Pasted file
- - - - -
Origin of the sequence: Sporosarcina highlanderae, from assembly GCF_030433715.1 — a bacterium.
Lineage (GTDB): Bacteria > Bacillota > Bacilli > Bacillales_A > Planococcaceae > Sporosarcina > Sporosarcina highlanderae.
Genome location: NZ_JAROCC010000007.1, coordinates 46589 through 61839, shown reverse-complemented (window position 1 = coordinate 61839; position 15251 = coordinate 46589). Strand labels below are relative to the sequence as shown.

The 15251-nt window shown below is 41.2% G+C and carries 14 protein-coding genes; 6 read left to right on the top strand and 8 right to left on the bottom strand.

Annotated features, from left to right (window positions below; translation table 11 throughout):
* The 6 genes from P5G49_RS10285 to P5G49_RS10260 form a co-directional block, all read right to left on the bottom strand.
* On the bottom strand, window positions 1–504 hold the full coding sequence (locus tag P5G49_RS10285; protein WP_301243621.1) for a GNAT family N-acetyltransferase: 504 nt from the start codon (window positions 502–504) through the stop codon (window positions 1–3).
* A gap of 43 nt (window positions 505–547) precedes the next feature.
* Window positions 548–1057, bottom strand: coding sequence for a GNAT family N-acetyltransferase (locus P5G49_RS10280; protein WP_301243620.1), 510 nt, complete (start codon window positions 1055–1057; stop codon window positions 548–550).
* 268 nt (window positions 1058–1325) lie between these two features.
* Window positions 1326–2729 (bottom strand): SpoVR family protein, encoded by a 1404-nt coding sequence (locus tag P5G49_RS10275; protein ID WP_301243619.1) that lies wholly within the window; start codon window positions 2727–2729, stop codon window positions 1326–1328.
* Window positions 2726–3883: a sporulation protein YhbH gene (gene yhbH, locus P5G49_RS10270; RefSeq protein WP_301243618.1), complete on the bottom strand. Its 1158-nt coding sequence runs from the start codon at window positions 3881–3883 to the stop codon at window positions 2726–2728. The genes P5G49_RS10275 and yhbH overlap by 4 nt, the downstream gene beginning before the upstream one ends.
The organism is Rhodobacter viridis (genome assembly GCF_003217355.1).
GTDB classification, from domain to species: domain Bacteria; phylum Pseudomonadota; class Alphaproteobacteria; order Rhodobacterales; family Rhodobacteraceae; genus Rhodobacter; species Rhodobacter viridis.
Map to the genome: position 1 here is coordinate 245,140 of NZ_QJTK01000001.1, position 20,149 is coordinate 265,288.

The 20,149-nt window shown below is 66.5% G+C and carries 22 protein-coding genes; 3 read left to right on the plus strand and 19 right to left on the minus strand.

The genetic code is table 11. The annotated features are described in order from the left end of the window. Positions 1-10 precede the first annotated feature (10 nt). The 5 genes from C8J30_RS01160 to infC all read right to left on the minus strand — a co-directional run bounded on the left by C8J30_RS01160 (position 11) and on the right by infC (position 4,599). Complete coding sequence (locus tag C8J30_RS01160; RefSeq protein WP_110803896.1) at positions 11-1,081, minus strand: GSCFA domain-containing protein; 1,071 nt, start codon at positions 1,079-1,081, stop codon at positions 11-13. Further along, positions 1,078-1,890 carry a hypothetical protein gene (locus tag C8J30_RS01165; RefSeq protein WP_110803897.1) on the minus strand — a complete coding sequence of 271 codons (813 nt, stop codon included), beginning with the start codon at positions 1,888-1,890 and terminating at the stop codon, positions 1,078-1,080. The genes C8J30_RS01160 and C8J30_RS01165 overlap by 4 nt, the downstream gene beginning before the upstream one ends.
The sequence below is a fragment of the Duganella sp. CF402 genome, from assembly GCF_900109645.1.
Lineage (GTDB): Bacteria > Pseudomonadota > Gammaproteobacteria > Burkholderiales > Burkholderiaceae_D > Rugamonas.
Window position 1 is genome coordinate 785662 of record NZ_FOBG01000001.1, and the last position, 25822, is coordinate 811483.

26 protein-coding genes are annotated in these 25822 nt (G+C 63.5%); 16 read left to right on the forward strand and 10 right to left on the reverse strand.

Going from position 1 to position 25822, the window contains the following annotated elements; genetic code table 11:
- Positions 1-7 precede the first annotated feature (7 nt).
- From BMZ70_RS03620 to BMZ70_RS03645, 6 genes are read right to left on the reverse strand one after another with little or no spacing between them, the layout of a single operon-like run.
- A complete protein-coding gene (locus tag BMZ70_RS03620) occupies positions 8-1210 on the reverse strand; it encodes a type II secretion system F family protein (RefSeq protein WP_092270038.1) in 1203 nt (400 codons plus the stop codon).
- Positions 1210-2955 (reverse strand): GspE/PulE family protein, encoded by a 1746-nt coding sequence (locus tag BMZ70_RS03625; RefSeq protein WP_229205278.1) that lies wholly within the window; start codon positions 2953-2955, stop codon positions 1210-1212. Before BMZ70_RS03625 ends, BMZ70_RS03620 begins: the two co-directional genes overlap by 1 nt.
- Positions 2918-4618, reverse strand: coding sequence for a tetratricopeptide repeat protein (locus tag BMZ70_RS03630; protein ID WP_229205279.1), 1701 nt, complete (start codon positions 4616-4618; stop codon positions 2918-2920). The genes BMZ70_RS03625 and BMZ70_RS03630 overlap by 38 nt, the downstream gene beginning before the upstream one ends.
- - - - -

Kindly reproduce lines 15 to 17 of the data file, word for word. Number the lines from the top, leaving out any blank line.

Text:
Map to the genome: position 1 here is coordinate 245,140 of NZ_QJTK01000001.1, position 20,149 is coordinate 265,288.

The 20,149-nt window shown below is 66.5% G+C and carries 22 protein-coding genes; 3 read left to right on the plus strand and 19 right to left on the minus strand.

The genetic code is table 11. The annotated features are described in order from the left end of the window. Positions 1-10 precede the first annotated feature (10 nt). The 5 genes from C8J30_RS01160 to infC all read right to left on the minus strand — a co-directional run bounded on the left by C8J30_RS01160 (position 11) and on the right by infC (position 4,599). Complete coding sequence (locus tag C8J30_RS01160; RefSeq protein WP_110803896.1) at positions 11-1,081, minus strand: GSCFA domain-containing protein; 1,071 nt, start codon at positions 1,079-1,081, stop codon at positions 11-13. Further along, positions 1,078-1,890 carry a hypothetical protein gene (locus tag C8J30_RS01165; RefSeq protein WP_110803897.1) on the minus strand — a complete coding sequence of 271 codons (813 nt, stop codon included), beginning with the start codon at positions 1,888-1,890 and terminating at the stop codon, positions 1,078-1,080. The genes C8J30_RS01160 and C8J30_RS01165 overlap by 4 nt, the downstream gene beginning before the upstream one ends.